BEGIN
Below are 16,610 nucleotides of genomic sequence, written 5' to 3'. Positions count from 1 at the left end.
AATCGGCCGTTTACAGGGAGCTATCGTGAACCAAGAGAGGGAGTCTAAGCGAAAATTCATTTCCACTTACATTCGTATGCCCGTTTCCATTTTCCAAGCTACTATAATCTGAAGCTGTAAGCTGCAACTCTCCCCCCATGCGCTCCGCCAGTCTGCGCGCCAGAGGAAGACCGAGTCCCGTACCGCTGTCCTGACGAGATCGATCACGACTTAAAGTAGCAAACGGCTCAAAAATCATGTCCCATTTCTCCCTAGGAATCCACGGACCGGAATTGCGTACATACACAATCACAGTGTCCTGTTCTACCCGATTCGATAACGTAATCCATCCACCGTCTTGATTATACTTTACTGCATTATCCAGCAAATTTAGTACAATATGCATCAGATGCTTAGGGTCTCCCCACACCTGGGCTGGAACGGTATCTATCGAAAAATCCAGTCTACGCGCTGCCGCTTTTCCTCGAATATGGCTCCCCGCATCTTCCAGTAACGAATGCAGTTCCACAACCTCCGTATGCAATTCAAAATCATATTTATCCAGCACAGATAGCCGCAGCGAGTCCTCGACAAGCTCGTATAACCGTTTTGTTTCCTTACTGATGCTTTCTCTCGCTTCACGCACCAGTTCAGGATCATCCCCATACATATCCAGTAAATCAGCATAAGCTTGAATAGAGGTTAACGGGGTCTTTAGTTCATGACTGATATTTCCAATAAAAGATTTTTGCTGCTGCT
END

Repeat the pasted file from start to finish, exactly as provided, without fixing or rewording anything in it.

Below are 16,610 nucleotides of genomic sequence, written 5' to 3'. Positions count from 1 at the left end.
AATCGGCCGTTTACAGGGAGCTATCGTGAACCAAGAGAGGGAGTCTAAGCGAAAATTCATTTCCACTTACATTCGTATGCCCGTTTCCATTTTCCAAGCTACTATAATCTGAAGCTGTAAGCTGCAACTCTCCCCCCATGCGCTCCGCCAGTCTGCGCGCCAGAGGAAGACCGAGTCCCGTACCGCTGTCCTGACGAGATCGATCACGACTTAAAGTAGCAAACGGCTCAAAAATCATGTCCCATTTCTCCCTAGGAATCCACGGACCGGAATTGCGTACATACACAATCACAGTGTCCTGTTCTACCCGATTCGATAACGTAATCCATCCACCGTCTTGATTATACTTTACTGCATTATCCAGCAAATTTAGTACAATATGCATCAGATGCTTAGGGTCTCCCCACACCTGGGCTGGAACGGTATCTATCGAAAAATCCAGTCTACGCGCTGCCGCTTTTCCTCGAATATGGCTCCCCGCATCTTCCAGTAACGAATGCAGTTCCACAACCTCCGTATGCAATTCAAAATCATATTTATCCAGCACAGATAGCCGCAGCGAGTCCTCGACAAGCTCGTATAACCGTTTTGTTTCCTTACTGATGCTTTCTCTCGCTTCACGCACCAGTTCAGGATCATCCCCATACATATCCAGTAAATCAGCATAAGCTTGAATAGAGGTTAACGGGGTCTTTAGTTCATGACTGATATTTCCAATAAAAGATTTTTGCTGCTGCT